|First attempt to create dot design on Photoshop, representing artificial bone. This design is too regular.||Using black and white slips [liquid clay] I created this design.||The slip pattern was tiled and merged using Photoshop.|
Friday, 30 November 2007
The technology used in this project is beginning to shape the way that objects are designed and made.
For instance a generic hearing aid has been designed which can be customised for each individual patient and produced with no extra tooling costs. The company Freedom of Creation can design an object literally in the back of a taxi, email the design to the manufacturer nearest to the client, who then collects it. The potential to reduce the amount of international and domestic freight is one of the potential benefits of RM.
The materials used in this project have been developed by a company in France to convert prototypes made on the Z Corp RP machine into fully functional products. They are ceramic and glass materials that require no firing, yet possess the same properties as traditional materials. They can be applied to virtually any substrate and are non-toxic, food safe, acid and alkali resistant, form a gas barrier are frost proof etc.
To demonstrate the use of these materials I decided to take an iconic object from the first Industrial Revolution and produce it using second Industrial Revolution techniques in a way that would have been impossible 200 years ago.
I chose to design a ceramic piece based on early C18th Wedgwood, chosen because Josiah Wedgwood was at the forefront of the first Industrial Revolution, introducing division of labour, helping to develop the canal system etc.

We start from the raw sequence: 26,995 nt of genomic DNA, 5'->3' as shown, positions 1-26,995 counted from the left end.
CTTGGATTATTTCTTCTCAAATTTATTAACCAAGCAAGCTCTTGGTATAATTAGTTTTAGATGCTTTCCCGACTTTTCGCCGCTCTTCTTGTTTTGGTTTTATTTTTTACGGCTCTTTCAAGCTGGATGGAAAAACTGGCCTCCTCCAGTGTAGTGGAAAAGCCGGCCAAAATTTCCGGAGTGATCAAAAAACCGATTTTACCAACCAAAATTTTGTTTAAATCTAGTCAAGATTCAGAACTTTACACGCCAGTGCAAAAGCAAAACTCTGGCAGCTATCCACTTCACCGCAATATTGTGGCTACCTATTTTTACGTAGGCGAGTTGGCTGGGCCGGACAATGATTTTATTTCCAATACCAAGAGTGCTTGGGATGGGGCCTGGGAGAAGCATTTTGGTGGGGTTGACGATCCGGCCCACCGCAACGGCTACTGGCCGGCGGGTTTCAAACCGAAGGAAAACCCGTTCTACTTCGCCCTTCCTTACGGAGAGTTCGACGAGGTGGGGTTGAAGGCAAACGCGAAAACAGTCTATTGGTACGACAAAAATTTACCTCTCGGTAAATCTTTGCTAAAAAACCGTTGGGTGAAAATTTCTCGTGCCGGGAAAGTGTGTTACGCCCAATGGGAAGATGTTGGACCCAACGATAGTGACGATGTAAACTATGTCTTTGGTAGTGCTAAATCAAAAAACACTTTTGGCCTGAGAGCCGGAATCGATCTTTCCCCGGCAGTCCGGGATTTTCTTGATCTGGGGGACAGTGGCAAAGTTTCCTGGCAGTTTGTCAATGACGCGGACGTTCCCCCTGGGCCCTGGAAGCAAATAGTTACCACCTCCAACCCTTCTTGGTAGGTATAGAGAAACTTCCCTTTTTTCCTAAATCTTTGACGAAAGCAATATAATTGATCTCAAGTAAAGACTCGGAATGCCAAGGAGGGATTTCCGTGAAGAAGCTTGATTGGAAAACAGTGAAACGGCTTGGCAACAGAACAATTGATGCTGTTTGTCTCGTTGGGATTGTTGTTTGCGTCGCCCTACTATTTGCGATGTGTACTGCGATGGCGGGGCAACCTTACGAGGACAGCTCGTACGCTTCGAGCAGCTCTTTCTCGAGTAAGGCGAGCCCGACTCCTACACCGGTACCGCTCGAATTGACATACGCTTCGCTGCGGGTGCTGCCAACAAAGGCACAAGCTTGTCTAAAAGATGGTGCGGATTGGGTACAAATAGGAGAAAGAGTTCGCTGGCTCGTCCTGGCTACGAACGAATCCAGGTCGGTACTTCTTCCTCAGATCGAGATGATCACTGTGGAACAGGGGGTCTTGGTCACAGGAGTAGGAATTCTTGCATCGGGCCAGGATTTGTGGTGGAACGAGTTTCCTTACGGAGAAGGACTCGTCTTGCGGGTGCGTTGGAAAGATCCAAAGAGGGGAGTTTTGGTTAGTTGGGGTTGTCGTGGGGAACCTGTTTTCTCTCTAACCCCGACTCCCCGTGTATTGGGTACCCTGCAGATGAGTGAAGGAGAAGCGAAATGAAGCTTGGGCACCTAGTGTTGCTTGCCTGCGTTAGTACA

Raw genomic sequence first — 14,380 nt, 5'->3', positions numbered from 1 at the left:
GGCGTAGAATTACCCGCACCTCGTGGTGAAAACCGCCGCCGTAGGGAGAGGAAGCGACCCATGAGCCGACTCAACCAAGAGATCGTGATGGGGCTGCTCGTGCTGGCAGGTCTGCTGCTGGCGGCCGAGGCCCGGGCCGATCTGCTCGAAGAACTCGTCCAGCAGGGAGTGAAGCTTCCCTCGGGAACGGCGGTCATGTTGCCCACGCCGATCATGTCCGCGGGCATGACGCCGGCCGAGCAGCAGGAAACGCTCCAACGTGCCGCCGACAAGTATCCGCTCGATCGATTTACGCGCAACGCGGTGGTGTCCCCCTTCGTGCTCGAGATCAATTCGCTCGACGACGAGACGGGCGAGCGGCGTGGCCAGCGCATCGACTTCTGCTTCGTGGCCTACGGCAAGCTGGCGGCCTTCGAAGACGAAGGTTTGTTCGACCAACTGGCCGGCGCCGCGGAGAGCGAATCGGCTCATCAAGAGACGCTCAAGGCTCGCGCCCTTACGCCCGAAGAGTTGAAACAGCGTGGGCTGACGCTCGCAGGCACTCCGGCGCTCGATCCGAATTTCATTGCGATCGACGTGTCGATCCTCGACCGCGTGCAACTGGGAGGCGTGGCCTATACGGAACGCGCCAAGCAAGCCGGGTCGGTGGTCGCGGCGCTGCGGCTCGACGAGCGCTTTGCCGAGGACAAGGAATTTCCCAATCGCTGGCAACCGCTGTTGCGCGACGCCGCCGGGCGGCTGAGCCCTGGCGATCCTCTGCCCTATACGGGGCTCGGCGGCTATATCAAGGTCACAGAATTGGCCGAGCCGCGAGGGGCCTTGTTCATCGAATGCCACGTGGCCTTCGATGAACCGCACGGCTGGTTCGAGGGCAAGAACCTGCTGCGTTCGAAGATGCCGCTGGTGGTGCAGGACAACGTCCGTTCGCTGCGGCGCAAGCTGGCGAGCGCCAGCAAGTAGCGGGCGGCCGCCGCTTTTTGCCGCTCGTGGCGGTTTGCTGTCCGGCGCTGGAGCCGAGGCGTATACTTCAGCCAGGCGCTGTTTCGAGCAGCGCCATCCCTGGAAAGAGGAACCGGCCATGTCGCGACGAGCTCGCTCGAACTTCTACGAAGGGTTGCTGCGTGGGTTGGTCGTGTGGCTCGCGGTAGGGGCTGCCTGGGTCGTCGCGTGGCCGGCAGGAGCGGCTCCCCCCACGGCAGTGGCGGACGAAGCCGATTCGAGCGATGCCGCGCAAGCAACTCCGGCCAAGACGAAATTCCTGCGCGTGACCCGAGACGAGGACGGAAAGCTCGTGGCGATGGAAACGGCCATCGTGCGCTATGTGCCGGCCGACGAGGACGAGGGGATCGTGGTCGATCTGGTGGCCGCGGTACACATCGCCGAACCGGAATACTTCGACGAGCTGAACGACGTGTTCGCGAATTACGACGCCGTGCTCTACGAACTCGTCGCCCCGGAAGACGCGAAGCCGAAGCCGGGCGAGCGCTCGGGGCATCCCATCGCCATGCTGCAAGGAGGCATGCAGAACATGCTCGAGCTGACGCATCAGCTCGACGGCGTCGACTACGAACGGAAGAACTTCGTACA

My starting point was the 1817 Wedgwood Creamware catalogue. I chose to base my design on the lidded tureens, combining common elements. All my design work was done using Rhino 3D software.
Many manufacturers including Wedgwood produced ceramics that imitated other materials. I chose to imitate a material that couldn't be produced using conventional ceramic techniques. Artificial bone was chosen for it's interesting texture and because it is produced using RP.
Josiah Wedgwoodn’t have been able to undertake this project, but as one of the fathers of the first Industrial Revolution he would certainly be at the forefront of the second Industrial Revolution if he were here today.
The Second Industrial Revolution:
Rapid manufacture [RM] and rapid prototyping [RP] are methods of 3D printing using digital data. A range of materials, from plaster, starch and plastics through to some metals can now be fabricated with increased precision and speed. As yet there are few ceramic materials for use in RM.
The technology has advanced dramatically over the past twenty years and is talked about as the Second Industrial Revolution, yet the present stage of its development is the first Industrial Revolution equivalent to the year 1800.
My entry for the RSA Design Directions Ceramic Futures competition uses RP and highly innovative ceramic materials to reproduce an iconic ceramic object from the first Industrial Revolution in a way that was impossible in the early 1800’s.
So read on..........